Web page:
The problems we face in government are truly systemic. They are rooted in the systems of government: the rules, policies and procedures that dictate what is to be produced, for whom and how it can and cannot be made. Whether it's the mechanisms we use to distribute food stamps, to protect children from abuse, to ensure health care for seniors or to respond to natural disasters, these systems are often slow, inefficient and unresponsive.
But nobody set out to make them that way. They have been calcified by years of CYA steps introduced to eliminate "waste, fraud, and abuse." The people are not slow, inefficient and unresponsive. The systems are. Yet we are forced to endure program after program geared toward motivating and incentivizing employees to be better. My favorite management guru, Peter Scholtes, put it this way: "All of the empowered, motivated, teamed-up, self-directed, incentivized, accountable, reengineered, and reinvented people you can muster cannot compensate for a dysfunctional system. When the system is functioning well, these other things are all just foofaraw. When the system is not functioning well, these things are still only empty, meaningless twaddle."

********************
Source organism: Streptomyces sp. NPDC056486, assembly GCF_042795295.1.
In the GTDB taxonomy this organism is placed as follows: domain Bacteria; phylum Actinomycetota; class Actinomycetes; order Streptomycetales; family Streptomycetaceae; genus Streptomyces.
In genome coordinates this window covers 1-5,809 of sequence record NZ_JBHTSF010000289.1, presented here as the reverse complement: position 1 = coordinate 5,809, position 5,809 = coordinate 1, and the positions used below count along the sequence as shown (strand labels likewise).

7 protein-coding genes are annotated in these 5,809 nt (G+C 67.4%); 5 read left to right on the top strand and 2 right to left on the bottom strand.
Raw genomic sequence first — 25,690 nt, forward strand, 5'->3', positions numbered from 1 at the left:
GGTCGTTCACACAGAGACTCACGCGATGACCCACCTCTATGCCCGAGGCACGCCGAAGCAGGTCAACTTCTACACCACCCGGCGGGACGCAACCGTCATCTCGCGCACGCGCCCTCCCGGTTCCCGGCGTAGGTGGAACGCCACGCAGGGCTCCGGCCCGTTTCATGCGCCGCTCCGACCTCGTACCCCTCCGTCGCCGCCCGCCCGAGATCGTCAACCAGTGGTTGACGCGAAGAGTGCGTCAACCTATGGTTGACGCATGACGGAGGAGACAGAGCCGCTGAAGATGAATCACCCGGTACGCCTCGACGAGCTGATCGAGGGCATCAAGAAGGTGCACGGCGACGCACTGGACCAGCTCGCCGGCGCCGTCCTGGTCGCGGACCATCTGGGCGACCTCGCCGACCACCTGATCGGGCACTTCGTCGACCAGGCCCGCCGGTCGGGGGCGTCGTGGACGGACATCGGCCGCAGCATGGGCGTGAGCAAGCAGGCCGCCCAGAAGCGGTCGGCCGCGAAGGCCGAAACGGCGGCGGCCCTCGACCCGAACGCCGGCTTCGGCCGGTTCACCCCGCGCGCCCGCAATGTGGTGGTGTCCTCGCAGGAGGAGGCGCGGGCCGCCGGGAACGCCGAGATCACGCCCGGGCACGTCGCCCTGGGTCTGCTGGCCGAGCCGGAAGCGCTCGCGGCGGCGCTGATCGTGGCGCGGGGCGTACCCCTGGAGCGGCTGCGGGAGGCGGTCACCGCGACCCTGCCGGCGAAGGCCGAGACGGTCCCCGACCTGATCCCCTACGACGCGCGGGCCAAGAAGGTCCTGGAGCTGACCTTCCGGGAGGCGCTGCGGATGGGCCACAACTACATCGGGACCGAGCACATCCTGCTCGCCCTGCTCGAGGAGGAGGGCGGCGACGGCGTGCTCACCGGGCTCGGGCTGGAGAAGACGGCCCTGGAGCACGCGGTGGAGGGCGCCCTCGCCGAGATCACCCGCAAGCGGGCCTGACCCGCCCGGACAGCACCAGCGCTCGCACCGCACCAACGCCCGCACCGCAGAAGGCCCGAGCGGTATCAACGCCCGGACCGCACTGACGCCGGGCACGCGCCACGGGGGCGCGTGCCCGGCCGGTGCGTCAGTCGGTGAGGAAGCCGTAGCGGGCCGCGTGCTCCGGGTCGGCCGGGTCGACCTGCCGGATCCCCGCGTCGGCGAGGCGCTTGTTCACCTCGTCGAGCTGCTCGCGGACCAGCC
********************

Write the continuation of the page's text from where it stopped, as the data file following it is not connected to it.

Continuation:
Peter is pretty blunt, but his point is right on. The people of government are amazing and can do amazing things. But they are mired in systems beyond their control.
For the next four years, I urge you to focus your attention on improving the systems of government.
2. Focus on actually improving performance. The last thing we need in government is more measurement. We have endured countless programs, buzzwords and forms aimed at increased accountability. Each of these initiatives has created mounds of paperwork and lengthy arguments about the difference between a goal and an objective. What they have not done is dramatically improve performance. As the author Peter Block has noted, "Measurement has the same impact on human behavior as meteorology does on the weather." Measurement only tells you where you are and where you have been. It doesn't tell you anything about where you should go or how you are going to get there.
Further, measurement does little to capture the hearts and minds of employees. If you want to tap into the passion and creativity of the government workforce, I beg you to not bore them with more measurement and planning. Inspire them instead to develop and pursue big ideas. We don't need another performance-measurement system. We need a performance-improvement system. A system to improve the performance of systems.